Community Responsive Wellness Program for the Black Communities of Sacramento

Community Responsive Wellness Program Background

Since January 2021, Sacramento County Behavioral Health Services has partnered with The Center at Sierra Health Foundation to support the development of the Community Responsive Wellness Program’s outreach, engagement and prevention services for Black communities of Sacramento. This program previously was called the Trauma-Informed Wellness Program.

The COVID-19 pandemic exposed and deepened the complex array of challenges confronting Black families and youth in Sacramento. In too many cases, they have been left to process grief, racism, economic insecurity, educational challenges and isolation on their own and without adequate support.

Although Black, and in many cases Latinx, children experience disproportionate rates of depression and anxiety, they are 14 percent less likely than white youth to receive treatment for these conditions. ( Our program addresses this need by connecting youth, families and communities with the care and resources they need to cope and thrive.

Program Launch

The Trauma-Informed Wellness Program launched on Feb. 26, 2021. Graphic illustrations from the launch are below.

Pictured:  Grantee Report Outs graphic illustration
Pictured:  the Hodari Davis Keynote graphic illustration

More About the Program’s Background

Issues related to poverty, violence, and housing and food insecurity have complicated the mental health challenges that Sacramento’s Black communities face. Since 1992, the Centers for Disease Control and Prevention has emphasized the importance of addressing violence as a public health issue. ( The Community Responsive Wellness Program provides support to individuals who need mental health support and might otherwise be victims or perpetrators of violence. Individuals experiencing mental health issues frequently have negative, and even deadly, encounters with law enforcement. The collective community grief and anger following the murder of Stephon Clark by local police is a devastating reminder that a community-based, trauma-informed approach is needed to ensure the safety and well-being of Black people in Sacramento.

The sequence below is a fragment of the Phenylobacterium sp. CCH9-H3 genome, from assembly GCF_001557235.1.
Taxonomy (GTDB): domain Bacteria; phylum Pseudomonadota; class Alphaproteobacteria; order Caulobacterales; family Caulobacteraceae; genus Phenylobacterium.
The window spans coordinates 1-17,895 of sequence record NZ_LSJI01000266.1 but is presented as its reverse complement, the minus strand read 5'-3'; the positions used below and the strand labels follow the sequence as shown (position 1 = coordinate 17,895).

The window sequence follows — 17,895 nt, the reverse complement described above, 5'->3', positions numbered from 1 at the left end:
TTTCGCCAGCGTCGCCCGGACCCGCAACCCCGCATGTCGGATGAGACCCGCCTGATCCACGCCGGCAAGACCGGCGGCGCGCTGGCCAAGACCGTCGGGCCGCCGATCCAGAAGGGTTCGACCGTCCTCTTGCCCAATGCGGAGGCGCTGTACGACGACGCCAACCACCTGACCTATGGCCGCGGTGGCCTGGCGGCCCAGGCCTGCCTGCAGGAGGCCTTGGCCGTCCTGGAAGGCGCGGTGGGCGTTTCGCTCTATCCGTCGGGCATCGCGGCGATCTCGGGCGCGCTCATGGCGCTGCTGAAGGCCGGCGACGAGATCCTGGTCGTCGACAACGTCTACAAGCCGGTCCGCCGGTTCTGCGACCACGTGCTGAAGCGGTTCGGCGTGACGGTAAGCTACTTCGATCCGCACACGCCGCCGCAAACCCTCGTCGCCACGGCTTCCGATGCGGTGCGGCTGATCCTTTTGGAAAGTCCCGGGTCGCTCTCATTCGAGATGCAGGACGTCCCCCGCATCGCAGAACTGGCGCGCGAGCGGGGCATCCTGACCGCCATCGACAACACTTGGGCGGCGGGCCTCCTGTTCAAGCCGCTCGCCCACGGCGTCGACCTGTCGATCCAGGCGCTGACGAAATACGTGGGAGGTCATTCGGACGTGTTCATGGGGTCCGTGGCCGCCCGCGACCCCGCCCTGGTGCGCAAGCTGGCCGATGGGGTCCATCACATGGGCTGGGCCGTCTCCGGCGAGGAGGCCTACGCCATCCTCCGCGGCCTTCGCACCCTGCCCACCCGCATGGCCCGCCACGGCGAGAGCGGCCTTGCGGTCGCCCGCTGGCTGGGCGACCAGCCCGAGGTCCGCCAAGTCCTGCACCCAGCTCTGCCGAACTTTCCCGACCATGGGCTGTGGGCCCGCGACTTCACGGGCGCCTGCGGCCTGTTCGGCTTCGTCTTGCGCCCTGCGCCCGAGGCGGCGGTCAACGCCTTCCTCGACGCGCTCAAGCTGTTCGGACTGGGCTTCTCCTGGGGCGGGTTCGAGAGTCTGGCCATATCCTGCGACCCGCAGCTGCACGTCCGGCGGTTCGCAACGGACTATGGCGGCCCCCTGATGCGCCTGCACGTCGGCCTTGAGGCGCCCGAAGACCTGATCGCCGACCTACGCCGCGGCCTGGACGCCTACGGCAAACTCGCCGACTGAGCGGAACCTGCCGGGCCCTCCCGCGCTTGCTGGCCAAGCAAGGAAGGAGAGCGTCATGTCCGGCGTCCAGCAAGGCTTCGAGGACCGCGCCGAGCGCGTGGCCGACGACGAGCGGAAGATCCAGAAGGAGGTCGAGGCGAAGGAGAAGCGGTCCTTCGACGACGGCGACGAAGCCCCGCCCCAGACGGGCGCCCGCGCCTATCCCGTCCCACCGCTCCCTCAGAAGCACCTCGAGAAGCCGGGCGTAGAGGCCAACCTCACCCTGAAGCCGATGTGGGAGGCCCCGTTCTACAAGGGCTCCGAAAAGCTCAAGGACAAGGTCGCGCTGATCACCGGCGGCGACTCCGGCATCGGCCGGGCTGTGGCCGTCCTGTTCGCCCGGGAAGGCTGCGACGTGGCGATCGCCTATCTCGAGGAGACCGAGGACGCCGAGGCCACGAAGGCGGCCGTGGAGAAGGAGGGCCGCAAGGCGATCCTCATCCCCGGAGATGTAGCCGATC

In October 2018, the Sacramento County Division of Behavioral Health Services and local stakeholders formed the Cultural Competence Committee Ad Hoc Workgroup. This workgroup was charged with designing community listening sessions so that Black individuals would have an opportunity to reflect on how trauma and mental illness have impacted the community.

The community developed a recommendation for a prevention and early intervention program to address the mental health and wellness needs of the Black community. They also called for programs to be inclusive of Two-Spirit, Lesbian, Gay, Bisexual, Transgender and Queer community members, who have typically experienced and been exposed to disproportionate rates of trauma and violence.

The Community Responsive Wellness Program resulted from this recommendation, focusing on people of all ages and genders, with special consideration for children and youth ages 0 to 25 who have experienced or been exposed to trauma. Partner programs incorporate an understanding of Black cultural heritage, including norms and traditions, the broad and multifaceted definition of family, and the ways in which trauma and adverse childhood experiences influence the development of young people.

The Center at Sierra Health Foundation manages the program, which is funded by the Division of Behavioral Health Services through the voter-approved Proposition 63, Mental Health Services Act.